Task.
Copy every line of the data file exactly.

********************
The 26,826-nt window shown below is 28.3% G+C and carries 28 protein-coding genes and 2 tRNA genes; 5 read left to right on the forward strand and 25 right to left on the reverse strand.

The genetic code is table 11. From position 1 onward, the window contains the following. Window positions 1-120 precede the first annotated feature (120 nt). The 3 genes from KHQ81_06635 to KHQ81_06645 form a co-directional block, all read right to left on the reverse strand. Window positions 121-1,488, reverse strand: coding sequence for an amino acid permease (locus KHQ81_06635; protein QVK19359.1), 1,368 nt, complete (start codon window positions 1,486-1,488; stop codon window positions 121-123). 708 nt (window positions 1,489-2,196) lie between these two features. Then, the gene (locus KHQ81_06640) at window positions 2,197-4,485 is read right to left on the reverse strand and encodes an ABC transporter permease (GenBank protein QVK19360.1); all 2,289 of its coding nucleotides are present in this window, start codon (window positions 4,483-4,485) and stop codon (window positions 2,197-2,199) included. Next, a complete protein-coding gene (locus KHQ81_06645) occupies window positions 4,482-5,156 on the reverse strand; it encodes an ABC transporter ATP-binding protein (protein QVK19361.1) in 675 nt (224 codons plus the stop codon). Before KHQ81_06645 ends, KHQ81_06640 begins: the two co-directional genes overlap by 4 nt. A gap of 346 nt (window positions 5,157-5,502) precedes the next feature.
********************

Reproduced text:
The 26,826-nt window shown below is 28.3% G+C and carries 28 protein-coding genes and 2 tRNA genes; 5 read left to right on the forward strand and 25 right to left on the reverse strand.

The genetic code is table 11. From position 1 onward, the window contains the following. Window positions 1-120 precede the first annotated feature (120 nt). The 3 genes from KHQ81_06635 to KHQ81_06645 form a co-directional block, all read right to left on the reverse strand. Window positions 121-1,488, reverse strand: coding sequence for an amino acid permease (locus KHQ81_06635; protein QVK19359.1), 1,368 nt, complete (start codon window positions 1,486-1,488; stop codon window positions 121-123). 708 nt (window positions 1,489-2,196) lie between these two features. Then, the gene (locus KHQ81_06640) at window positions 2,197-4,485 is read right to left on the reverse strand and encodes an ABC transporter permease (GenBank protein QVK19360.1); all 2,289 of its coding nucleotides are present in this window, start codon (window positions 4,483-4,485) and stop codon (window positions 2,197-2,199) included. Next, a complete protein-coding gene (locus KHQ81_06645) occupies window positions 4,482-5,156 on the reverse strand; it encodes an ABC transporter ATP-binding protein (protein QVK19361.1) in 675 nt (224 codons plus the stop codon). Before KHQ81_06645 ends, KHQ81_06640 begins: the two co-directional genes overlap by 4 nt. A gap of 346 nt (window positions 5,157-5,502) precedes the next feature.